Monthly Archives: September 2008

Red, White and Blue. And Green!

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This post on Boing Boing led me to a wonderful gallery of high resolution images on the American Legion Web site. In the gallery are hundreds of posters used during World War II to encourage civilians to change their daily routines to aid in the war effort. The individual, who originally posted the link, suggested the posters are, “relevant to a peak oil, global heating world…” I agree. And ours is a country again at war, despite the fact that no similar sacrifices have been demanded of most of us, nor have we been asked to cooperate or conserve.

Folks who attempt to conserve resources or who endeavor to be more self-sufficient are often dismissed as childish, naive or even un-American. These posters remind us that many of the practices we would now describe as green were one called patriotic. Meanwhile, wastefulness and unbridled consumption, once tantamount to aiding the enemy, have now been elevated to national virtues.

Three Things

1. Was great to see everyone out at GreenFest this weekend. Thanks to all you hard working organizers and participants for dedicating your time to create a fun, tasty and informative community event.

2. Recycling (tires, electronics, etc.) this Saturday from 10 a.m. to 1 p.m. Check the City of Savannah website for all the details.

3. Riding home from work today, I decided that 4+ weeks is long enough for Habersham @ Victory Drive to be all tore up. Tomorrow morning I’m calling the City, not to complain, but to gently encourage them to please fix this intersection traveled by so many of Savannah’s bicycle riding public. If you care to join me, here are some phone numbers:
City Manager: 651-6415
Streets Maintenance: 651-6571
Traffic Engineering: 651-6600
Sean Brandon? Anyone, Anyone?

All Tore Up

Okay, maybe it’s not quite this bad, but it’s starting to feel like it AND I’ve already got one flat . . . Help!!

Could Skidaway go away?

Concerns about how budget cuts will affect Georgia’s state parks are being voiced all over the the state from Rome to Bainbridge to Albany. A letter to the editor in today’s Savannah Morning news (Sorry I can’t provide a link. For some reason, letters from certain days never make it to savannahnow.com) frets about the future of the Skidaway Island State Park swimming pool. I agree with Kevin Clark that closure of the facility would be bad news. In his letter he writes, “The Georgia Department of Natural Resources is threatening to close it and several other lesser-used state parks because of budget cuts.”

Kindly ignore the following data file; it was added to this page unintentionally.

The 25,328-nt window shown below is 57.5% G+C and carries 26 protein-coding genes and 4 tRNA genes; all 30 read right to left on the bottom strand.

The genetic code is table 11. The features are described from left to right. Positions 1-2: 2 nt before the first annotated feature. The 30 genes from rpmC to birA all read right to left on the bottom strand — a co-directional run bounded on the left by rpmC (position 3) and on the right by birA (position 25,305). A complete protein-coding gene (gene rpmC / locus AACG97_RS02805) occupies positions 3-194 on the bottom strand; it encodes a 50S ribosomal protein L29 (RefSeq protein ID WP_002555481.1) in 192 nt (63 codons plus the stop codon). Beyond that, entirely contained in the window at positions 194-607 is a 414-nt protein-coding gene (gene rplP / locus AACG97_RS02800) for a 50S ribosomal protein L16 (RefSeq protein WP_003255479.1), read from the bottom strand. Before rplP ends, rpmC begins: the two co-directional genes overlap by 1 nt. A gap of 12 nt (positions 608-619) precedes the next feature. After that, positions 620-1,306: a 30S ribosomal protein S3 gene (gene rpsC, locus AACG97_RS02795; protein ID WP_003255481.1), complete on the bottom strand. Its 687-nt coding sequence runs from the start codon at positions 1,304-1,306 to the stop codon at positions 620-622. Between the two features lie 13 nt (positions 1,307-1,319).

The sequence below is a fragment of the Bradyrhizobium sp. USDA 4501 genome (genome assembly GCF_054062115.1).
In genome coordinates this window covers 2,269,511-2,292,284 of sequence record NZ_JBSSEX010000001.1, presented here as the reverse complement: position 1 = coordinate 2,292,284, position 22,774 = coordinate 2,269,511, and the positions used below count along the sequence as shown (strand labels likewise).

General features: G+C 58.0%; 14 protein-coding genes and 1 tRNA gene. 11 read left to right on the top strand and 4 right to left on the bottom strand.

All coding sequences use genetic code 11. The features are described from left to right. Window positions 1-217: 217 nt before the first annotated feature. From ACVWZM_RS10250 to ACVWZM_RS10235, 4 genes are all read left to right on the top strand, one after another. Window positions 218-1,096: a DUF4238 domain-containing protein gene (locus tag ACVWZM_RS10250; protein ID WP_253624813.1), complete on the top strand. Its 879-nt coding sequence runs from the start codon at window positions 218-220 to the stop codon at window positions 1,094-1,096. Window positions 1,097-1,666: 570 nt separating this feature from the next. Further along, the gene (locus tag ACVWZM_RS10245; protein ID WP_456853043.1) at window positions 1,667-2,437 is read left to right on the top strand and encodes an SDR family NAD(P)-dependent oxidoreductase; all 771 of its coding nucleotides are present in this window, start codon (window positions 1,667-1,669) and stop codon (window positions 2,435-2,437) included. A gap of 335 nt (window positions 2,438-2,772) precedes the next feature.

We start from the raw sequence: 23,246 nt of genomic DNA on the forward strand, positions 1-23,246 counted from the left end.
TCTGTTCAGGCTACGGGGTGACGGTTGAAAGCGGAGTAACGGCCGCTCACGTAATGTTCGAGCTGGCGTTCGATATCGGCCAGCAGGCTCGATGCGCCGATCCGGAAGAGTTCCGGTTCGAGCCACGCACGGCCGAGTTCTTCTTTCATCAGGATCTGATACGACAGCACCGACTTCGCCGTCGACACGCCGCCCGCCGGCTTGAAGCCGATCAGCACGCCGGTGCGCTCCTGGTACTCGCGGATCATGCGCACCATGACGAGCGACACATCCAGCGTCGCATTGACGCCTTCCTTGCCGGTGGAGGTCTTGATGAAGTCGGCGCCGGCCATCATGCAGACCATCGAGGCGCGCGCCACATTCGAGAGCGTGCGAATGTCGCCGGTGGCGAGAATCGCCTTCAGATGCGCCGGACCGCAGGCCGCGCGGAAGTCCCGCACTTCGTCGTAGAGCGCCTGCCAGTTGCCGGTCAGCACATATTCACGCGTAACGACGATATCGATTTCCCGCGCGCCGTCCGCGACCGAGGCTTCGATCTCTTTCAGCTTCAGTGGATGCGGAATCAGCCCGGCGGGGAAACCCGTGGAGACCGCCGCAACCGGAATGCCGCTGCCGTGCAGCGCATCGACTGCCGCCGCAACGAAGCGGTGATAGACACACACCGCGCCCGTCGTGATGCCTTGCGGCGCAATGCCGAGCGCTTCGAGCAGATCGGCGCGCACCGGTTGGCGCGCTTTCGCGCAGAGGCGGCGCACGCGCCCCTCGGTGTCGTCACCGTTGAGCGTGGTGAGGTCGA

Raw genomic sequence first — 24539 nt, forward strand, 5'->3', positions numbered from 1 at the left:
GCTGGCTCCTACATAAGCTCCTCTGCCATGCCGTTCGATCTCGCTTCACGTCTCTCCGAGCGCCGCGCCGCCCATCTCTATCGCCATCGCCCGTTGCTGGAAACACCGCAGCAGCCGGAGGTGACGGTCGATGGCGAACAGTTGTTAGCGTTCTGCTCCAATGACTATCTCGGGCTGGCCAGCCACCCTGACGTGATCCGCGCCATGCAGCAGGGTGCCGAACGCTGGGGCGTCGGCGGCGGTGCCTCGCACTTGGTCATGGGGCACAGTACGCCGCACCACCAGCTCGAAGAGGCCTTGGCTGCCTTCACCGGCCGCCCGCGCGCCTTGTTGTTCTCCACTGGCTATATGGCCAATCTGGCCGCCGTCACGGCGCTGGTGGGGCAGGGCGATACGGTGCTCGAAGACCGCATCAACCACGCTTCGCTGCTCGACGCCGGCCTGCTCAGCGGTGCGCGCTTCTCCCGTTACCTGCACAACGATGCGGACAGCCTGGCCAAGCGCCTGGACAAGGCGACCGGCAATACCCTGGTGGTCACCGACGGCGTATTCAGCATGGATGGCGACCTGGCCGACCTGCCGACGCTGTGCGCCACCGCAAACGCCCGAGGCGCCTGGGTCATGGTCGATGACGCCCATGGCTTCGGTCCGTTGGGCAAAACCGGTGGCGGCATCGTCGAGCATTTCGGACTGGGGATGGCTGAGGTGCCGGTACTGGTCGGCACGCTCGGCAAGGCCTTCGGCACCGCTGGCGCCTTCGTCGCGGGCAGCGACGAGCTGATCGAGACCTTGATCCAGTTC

I’m not sure if Clark’s “it” is the pool or the park as a whole. If he is talking about the park as a whole, is it true that it could be closed?

According to an Atlanta-Journal Consitution story on the budget cuts, Skidaway Island State Park is the third most profitable park in the state. That would seem to work in the its favor. It’s not one of the five most visited, but it’s not in the five least visited either. Will this be enough to protect Skidaway?

While it’s true that Fort McAllister Historic Park, near Richmond Hill, is not too far away, I think Skidaway’s position just minutes from Savannah makes it a resource too important to lose. The park’s value will become increasingly evident in times of high gas prices. It allows city residents to spend a night under the stars without having to spend an arm and a leg on fuel. After all, if you pour all your money into a hole on the side of your car, how will you afford s’mores ingredients?

Interestingly, high fuel prices might actually endanger the park’s future, while simultaneously making it a better place to visit (at least for the kind of camping I like to do). If you’ve visited Skidaway Island state park, you may have noticed the campgrounds are often dominated by mammoth recreational vehicles. Climbing diesel prices could reduce the number of Class A motorhomes and fifth wheels circulating up and down I-95 and hurt the park’s bottom line. Still their absence would certainly leave a more natural and enjoyable environment for tent campers.

Either way, as funding for parks is reduced, the importance of volunteers increases. Those who want to get involved at Skidaway should check out upcoming opportunities to get involved.

Skidaway Island State Park volunteers meeting

From 6-7 p.m., on Sept. 20 and 27 a social and welcome event for volunteers will be held at Skidaway Island State Park. Current needs include volunteers for the haunted trail, and other events at the Falloween Festival on Oct. 25, as well as volunteers for general needs around the park. The park features hiking trails, interpretive center, playgrounds, picnic areas and a campground. For more information, call 598-2300.

Skidaway Island State Park volunteers meeting

From 6-7 p.m., on Sept. 20 and 27 a social and welcome event for volunteers will be held at Skidaway Island State Park. Current needs include volunteers for the haunted trail, and other events at the Falloween Festival on Oct. 25, as well as volunteers for general needs around the park. The park features hiking trails, interpretive center, playgrounds, picnic areas and a campground. For more information, call 598-2300.